The last few weeks have been extremely hot in Britain and a drought has struck. But, unbelievably for those who thought it was too hot already, this week is about to get hotter. Temperatures will reach above 100 farenheit. The only time previously that temperatures of 100 farenheit or above have been recorded in Britain was the summer of 2003. In some parts of the country, it is warmer than Barbados and Madrid today.

Temperatures sizzling towards 100F
by SINEAD McINTYRE, Daily Mail

17th July 2006

People have fun in Trafalgar Square's fountains.

If you thought the weekend was unbearably hot, then make sure there is plenty of ice in the freezer. It's going to get steamier still.

Temperatures are expected to increase until Wednesday, by which time they could be approaching the 100F mark.

The Met Office issued a warning to the elderly, young children and the chronically ill, who are at risk from heat exhaustion and dehydration.

It advised staying indoors during the hottest part of the day and drinking regularly, preferably water or fruit juice rather than alcohol, tea or coffee which make dehydration worse.

The hottest recorded temperature in July was reached in 1911 with a high of 97f (36c).

A spokesman for the Met Office said the baking temperatures were a result of a warm plume blowing in from France and Spain.

'We are expecting scorching temperatures over the next few days. This is the hottest spell of weather we have had so far this year.

'Wednesday could be around 93F (34C) to 95F (35C) in the South East, making it the hottest day of the year.'

Today will see highs of 89F (32C) in the South East - warmer than Barbados and Madrid - while Wales, the Midlands and Yorkshire will also bask in scorching sunshine.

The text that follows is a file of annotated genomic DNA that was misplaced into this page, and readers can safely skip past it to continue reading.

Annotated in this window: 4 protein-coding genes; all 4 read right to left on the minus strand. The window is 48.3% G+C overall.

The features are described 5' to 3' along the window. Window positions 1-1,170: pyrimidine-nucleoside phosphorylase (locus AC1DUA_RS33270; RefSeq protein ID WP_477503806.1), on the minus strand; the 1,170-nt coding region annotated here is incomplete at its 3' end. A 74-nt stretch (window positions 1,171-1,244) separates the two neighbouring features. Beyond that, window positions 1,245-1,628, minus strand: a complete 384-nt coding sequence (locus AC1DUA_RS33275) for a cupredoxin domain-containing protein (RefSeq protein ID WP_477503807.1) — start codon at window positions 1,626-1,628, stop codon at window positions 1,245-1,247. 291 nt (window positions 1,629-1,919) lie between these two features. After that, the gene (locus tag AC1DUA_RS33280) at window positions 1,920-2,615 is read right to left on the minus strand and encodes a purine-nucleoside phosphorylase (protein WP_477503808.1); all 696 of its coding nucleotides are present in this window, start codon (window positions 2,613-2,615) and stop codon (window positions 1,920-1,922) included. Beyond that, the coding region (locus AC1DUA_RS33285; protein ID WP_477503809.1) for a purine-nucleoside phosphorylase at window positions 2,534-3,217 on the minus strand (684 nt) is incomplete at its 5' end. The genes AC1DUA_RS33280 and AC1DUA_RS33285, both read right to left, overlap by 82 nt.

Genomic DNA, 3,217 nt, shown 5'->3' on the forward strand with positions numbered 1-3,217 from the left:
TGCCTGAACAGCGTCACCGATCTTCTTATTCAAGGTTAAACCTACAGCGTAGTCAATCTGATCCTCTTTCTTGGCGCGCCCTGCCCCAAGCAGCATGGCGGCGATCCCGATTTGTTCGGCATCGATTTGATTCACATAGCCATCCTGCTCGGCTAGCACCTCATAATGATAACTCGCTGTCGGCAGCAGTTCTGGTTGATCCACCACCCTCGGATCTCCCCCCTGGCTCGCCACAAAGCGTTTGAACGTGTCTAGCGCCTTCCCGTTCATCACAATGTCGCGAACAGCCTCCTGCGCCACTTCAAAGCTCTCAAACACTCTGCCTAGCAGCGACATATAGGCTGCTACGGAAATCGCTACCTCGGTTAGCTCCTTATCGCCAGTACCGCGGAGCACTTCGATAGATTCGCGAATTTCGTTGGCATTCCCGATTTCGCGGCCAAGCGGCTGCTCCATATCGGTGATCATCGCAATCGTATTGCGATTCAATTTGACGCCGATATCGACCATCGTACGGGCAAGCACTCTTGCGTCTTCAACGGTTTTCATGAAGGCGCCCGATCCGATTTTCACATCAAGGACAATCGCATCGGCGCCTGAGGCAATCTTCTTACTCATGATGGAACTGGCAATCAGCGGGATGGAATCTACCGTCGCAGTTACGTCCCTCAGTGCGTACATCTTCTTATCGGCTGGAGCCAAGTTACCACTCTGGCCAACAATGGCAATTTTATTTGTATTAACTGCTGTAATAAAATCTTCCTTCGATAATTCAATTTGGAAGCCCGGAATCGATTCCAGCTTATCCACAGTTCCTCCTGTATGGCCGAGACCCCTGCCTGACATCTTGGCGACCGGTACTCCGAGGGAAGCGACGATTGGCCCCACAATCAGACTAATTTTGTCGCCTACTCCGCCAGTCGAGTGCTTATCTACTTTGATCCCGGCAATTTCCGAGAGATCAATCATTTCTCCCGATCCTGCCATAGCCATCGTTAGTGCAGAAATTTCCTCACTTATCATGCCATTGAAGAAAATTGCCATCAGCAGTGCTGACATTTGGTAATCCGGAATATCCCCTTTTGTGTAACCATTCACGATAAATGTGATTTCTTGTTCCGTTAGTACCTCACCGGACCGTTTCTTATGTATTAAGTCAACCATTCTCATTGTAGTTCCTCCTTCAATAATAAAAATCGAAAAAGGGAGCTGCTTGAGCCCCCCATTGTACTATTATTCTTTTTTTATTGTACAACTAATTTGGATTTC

In Northern Ireland temperatures will be in the mid-twenties but Scotland will see lower temperatures and some cloud.

Tomorrow, highs in London should hit 91F (33C) while in the North West it will be 82F (30C).

The end of the heatwave is expected to be heralded by thunderstorms on Wednesday evening bringing cooler temperatures on Thursday, although they will still be around the 70F mark.

Yesterday beaches including Brighton and Bournemouth disappeared under a sea of trippers.

But sunbathers were warned to be careful if they went for a cooling dip because the warm weather has attracted bumper numbers of jellyfish to the coastline.

Peter Richardson, of the Marine Conservation Society, said: 'Already this year we have received reports of huge swarms of jellyfish at several UK and coastal sites and expect that the above-average temperatures will lead to more.'

In Essex, firemen had to put out dozens of blazes which broke out in tinder-dry fields, crops and meadows, including one which engulfed 100 acres of corn on a farm.

A spokesman for Essex fire service warned the public to be vigilant with cigarettes, barbecues and bonfires.

The Department of Health advised people suffering from symptoms of heat exhaustion, such as headaches, dizziness, nausea and vomiting, to take a lukewarm bath or sponge themselves with cold water.

And the RSPCA said dogs should not be left in cars during the hot weather, even with the windows open.

The soaring temperatures are expected not to beat the British record set in August 2003 when Faversham in Kent reached 101.3F (38.5C in Napoleonic French code [[which sounds colder than 101]]).

Around 2,000 Britons died as a result of the heatwave that year.

Next weekend a mixture of sunshine and showers is forecast, with temperatures in the seventies.

Britain basked in glorious sunshine and high temperatures over the weekend. Here, children play in a fountain at Thames Barrier Park in east London

At Lordington lavender farm in West Sussex, a woman shelters from the sun during a 'pick your own day'

Scores of people took to the boats at Hyde Park, London to try and cool down
Jenny Goodall

Hyde Park was packed with sunworshippers as temperatures hit 30C
Jenny Goodall

On Brighton beach it was a weekend of stripping off and relaxing in your swimwear
John Connor Press Agency